October 18, 2021, 12:36:30 PM
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Topic: year 13 3.1 titration internal. Calcium and magnesium content in raw milk  (Read 4317 times)

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Offline emzy

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I recently carried out the investigation internal. I wanted to investigate how mg and ca concentration changed when i heated raw milk, between 35 and 75 degrees centigrade. Used the EDTA salt complex and titrated with MgCl2 using erioT indicator. I thought it went well, got concordant results, but I have a trend which increases as I heat it. I'm pretty sure this makes no sense chemically and I've looked on internet but nothing seemed to fit or was too complicated. Could someone please suggest whats happened and if there is anyway I can still use my results to pass this internal, or point me to some websites which would help me as I can't find anything. Would be much appreciated, thanks :)

Offline Borek

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Please elaborate and/or show your results, it is not clear to me if I understand what have happened.
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Offline emzy

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temperature         average titre of MgCl2(L)           n(ca2+ and Mg2+)
35                       0.024067                                 3.98x10-4
47                       0.032328                                 4.09x10-4
56                       o.o228                                    4.208x10-4
66                       0.0226                                    4.26x10-4
74                       0.0224067                               4.306325x10-4

The ammount of EDTA i added was constant at 9.908x10-4 mol each titration. Its not a big increase but is still an increasing trend. I read that calcium and magnesium ions are tied up to proteins but don't really understand how. could they be protein bound at a low temperature so not as many available to complex with my EDTA at low temperatures and when I heat it the proteins degrade therefore relaesing them to complex with the EDTA?

Offline Borek

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Its not a big increase but is still an increasing trend. I read that calcium and magnesium ions are tied up to proteins but don't really understand how. could they be protein bound at a low temperature so not as many available to complex with my EDTA at low temperatures and when I heat it the proteins degrade therefore relaesing them to complex with the EDTA?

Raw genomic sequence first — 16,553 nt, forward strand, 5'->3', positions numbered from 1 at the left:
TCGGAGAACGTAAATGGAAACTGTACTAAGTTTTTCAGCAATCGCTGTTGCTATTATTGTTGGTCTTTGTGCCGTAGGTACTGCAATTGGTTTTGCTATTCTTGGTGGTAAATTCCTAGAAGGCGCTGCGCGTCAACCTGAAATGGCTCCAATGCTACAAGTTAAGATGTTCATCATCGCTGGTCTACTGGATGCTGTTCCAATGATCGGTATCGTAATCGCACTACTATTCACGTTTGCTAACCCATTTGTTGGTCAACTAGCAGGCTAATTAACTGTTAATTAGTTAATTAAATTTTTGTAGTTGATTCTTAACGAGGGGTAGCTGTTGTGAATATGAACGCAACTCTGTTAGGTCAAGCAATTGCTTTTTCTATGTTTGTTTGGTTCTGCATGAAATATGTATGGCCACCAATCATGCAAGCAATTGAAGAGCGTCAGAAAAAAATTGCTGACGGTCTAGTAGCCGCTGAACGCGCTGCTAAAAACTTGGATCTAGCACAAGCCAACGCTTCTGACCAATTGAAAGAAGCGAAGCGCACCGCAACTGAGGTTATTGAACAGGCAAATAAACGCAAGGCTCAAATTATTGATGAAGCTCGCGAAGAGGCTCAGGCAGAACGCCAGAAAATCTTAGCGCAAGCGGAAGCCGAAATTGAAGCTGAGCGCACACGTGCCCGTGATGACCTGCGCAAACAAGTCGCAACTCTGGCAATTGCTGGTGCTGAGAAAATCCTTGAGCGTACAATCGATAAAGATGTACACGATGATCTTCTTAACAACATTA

That would be a logical conclusion. Protein denaturation can be involved.

Don't worry about not understanding details about how calcium and magnesium are bonded with proteins. Think about it this way - EDTA complexes both cations, same may happen with proteins. Details will be different, but general idea very similar.
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Offline emzy

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thanks, So I might not have totally stuffed a four day internal.
For our report we need to explain the scientific ideas that caused our trend. I've been researching the internet but cannot find any expected outcomes or explanations for this titration. Could you please explain how this works? when proteins begin to denature does this leave ca++ ions in the milk or do they bond to a weaker substance thats then 'kicked off' by the EDTA?

Offline JGK

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the extent to which proteins bind metals thereby reducing the amount of free iond in solution detectable by titration is usually a function of their secondary (general three-dimensional form of local segments of proteins) and tertiary (its three-dimensional)  structures.

In protein denaturation, which can be caused by heat, secondary and tertiary structure is lost and the bound metal released into solution as indicated by the rise in mesure concentration.
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Offline emzy

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Ok thank you very much for your help
I can use that to search for more information
 :)

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